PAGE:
Relocated goes live on publisher’s website
Check out this excerpt from the start of chapter 1:
“What do you mean I must undergo a psi exam? The Terran Federation legislates against any use of psi.” The speaker, a human woman with wild gray hair, glared at the immigration official.
I gazed at the official. Like most Aleyni, he stood over six feet, slender, with extra wide hands, and thumbs able to bend all the way back. His head appeared more oval than humans, too, and he showed almost no external ears. His skin appeared almost black, like Dad’s and mine, and hers appeared pale. His dark skin provided a welcome spot of color against the general gray of the space port interior. The temperature felt pleasant enough, though; nicely warm instead of the chill of the Terran Federation space station circling above Aleyne.
He could have been reading a laundry list. “Madam, Aleyne is a sovereign planet, not part of the Terran Federation, and if you want to clear immigration you must undergo a psi exam.” He pushed a data cube toward her. “Either sign the consent form and undergo the exam, or go back up to the space station.” He added, “Take it or leave it,” in Aleyni. No one else noticed.
She threw the data cube on the floor, stomped, and it shattered into fragments. “I won’t do it. I don’t want any aliens screwing around in my head.”
The official stared at her for a moment. “It’s against our ethics to screw around.”
The woman crossed her arms. “I don’t believe you.”
“You can return to the space station and take the next ship out.” The official’s face revealed nothing, and his gray eyes stared straight at her. His hands hung loose at his side. I considered him a model of polite behavior, considering. I would have punched her.
The woman stared at him. Her head tilted up, because she barely made five feet. Her face, which wore a ferocious frown, turned bright red. Maybe she disliked dark skin, or maybe she simply hated Aleynis.
“I’m going.” She spat the words, turned, glared at us, and marched down the corridor. I glanced back and noticed her arguing with a Space Force officer. The expression on his face would have curdled milk.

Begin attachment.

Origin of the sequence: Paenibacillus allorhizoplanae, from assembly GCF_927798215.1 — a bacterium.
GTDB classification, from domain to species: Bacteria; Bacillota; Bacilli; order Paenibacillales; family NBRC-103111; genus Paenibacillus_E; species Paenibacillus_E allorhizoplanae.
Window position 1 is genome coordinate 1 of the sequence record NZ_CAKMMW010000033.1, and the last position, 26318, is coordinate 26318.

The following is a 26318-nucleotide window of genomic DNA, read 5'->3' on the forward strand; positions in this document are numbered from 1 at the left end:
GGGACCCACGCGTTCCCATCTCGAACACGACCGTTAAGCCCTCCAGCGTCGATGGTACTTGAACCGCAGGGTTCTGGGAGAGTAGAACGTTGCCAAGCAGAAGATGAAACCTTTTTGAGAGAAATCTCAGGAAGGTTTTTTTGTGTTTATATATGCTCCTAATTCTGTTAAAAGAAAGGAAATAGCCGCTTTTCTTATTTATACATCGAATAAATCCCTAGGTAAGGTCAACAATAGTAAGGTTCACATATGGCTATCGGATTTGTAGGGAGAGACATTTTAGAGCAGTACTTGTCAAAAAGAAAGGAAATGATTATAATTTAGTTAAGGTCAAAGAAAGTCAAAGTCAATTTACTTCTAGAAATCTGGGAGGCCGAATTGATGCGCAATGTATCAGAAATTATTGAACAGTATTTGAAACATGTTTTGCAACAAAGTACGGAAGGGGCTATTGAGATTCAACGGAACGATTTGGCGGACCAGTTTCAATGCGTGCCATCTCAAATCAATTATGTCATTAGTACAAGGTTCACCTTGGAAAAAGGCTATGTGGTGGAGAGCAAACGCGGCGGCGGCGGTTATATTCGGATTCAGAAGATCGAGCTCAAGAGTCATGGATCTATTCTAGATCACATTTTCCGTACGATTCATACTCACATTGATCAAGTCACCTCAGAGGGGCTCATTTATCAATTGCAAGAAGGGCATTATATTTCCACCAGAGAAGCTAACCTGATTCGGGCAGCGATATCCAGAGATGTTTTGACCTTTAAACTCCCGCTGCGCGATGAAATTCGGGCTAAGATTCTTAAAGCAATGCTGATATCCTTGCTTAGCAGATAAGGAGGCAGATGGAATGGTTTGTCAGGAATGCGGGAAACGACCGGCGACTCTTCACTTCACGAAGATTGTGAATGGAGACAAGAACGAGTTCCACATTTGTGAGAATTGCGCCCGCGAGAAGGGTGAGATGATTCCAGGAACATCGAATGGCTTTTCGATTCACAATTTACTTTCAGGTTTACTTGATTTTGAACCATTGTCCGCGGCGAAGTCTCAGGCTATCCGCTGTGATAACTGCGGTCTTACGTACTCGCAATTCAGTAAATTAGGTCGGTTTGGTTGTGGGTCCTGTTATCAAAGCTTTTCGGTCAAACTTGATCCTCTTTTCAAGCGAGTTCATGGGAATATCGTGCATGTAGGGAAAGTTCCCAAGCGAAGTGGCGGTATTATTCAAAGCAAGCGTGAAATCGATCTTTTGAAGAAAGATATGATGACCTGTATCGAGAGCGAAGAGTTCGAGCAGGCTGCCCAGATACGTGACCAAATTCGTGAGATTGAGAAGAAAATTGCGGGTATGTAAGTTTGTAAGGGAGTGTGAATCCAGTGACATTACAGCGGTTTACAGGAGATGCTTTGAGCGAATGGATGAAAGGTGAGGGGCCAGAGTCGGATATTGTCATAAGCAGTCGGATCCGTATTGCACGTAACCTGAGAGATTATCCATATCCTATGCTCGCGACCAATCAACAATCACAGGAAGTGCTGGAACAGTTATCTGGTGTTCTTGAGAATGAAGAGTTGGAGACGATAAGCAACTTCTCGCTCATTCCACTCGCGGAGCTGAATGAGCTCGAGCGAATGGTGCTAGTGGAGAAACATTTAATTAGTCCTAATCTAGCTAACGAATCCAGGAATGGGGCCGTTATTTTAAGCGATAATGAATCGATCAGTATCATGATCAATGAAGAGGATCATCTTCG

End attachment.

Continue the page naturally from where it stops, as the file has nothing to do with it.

Dad prodded me. “Keth, come on.” He grabbed two data cubes, scanned them, and signed both. The official passed both of them through his reader and put one through a slot. “How old is the boy?”
“I’m fourteen Terran standard years. That makes me sixteen in Aleyni years. The Aleyni year is shorter than ours.”
“You need to consent for yourself.” He passed me a new cube and I signed.
The official threw it away and handed me another. “Read first and then sign.”
I sighed loudly and read the whole thing, both the top half, in Aleyni, and the bottom, in English Common Speech. I started to compare the two, noticing how much clearer informed consent appeared in the Aleyni version, when Dad prodded me. I signed the form and returned the cube to the official. “Okay, I read it.”
The official smiled and pushed it through the slot after Dad’s.
I wasn’t scared, since Dad told me about the need to take a psi exam. The Aleyni checked for any kind of plant or animal, or whether we planned a terrorist attack. Dad said Federation anti-psi fanatics attacked a couple of times recently, so I understood why they checked carefully.
The examiner set me in a chair. He asked me again if I consented to the exam. When I said yes, the examiner put his hands on the sides of my face, looking into my eyes.
His hands burned hot against my skin. A thousand ants chewed through my brain and a voice whispered questions I couldn’t quite make out. I tried to take a breath, but my throat tightened, and I gasped aloud. I squeezed my eyes shut and tried to stop shaking. I shook my head, trying to make the voices go away, and the examiner removed his hands and stared into my eyes for a moment. The buzzing voices stopped, leaving my head feeling as though it would burst open. The examiner smiled at me and passed me through the checkpoint. A couple of minutes went by before my stomach stopped heaving, but hammers still pounded inside my head.